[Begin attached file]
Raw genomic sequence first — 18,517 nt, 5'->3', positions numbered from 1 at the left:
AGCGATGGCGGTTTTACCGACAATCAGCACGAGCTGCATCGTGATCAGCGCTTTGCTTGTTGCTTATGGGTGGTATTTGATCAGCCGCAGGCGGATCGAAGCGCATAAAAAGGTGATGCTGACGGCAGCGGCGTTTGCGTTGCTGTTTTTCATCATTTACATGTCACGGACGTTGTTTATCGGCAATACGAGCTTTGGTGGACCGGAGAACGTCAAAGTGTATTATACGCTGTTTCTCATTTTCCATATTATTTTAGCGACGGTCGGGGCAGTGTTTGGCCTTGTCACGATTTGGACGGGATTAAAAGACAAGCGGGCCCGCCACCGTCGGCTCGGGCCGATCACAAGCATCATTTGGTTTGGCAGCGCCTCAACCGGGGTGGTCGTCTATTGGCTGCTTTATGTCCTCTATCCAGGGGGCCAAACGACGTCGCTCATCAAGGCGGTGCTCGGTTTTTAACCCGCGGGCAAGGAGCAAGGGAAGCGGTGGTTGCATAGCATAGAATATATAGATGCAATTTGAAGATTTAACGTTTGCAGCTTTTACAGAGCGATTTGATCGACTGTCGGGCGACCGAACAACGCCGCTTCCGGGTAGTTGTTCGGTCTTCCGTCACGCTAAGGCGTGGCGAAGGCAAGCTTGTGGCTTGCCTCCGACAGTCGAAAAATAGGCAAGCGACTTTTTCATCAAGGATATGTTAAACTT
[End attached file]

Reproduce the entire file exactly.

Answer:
Raw genomic sequence first — 18,517 nt, 5'->3', positions numbered from 1 at the left:
AGCGATGGCGGTTTTACCGACAATCAGCACGAGCTGCATCGTGATCAGCGCTTTGCTTGTTGCTTATGGGTGGTATTTGATCAGCCGCAGGCGGATCGAAGCGCATAAAAAGGTGATGCTGACGGCAGCGGCGTTTGCGTTGCTGTTTTTCATCATTTACATGTCACGGACGTTGTTTATCGGCAATACGAGCTTTGGTGGACCGGAGAACGTCAAAGTGTATTATACGCTGTTTCTCATTTTCCATATTATTTTAGCGACGGTCGGGGCAGTGTTTGGCCTTGTCACGATTTGGACGGGATTAAAAGACAAGCGGGCCCGCCACCGTCGGCTCGGGCCGATCACAAGCATCATTTGGTTTGGCAGCGCCTCAACCGGGGTGGTCGTCTATTGGCTGCTTTATGTCCTCTATCCAGGGGGCCAAACGACGTCGCTCATCAAGGCGGTGCTCGGTTTTTAACCCGCGGGCAAGGAGCAAGGGAAGCGGTGGTTGCATAGCATAGAATATATAGATGCAATTTGAAGATTTAACGTTTGCAGCTTTTACAGAGCGATTTGATCGACTGTCGGGCGACCGAACAACGCCGCTTCCGGGTAGTTGTTCGGTCTTCCGTCACGCTAAGGCGTGGCGAAGGCAAGCTTGTGGCTTGCCTCCGACAGTCGAAAAATAGGCAAGCGACTTTTTCATCAAGGATATGTTAAACTT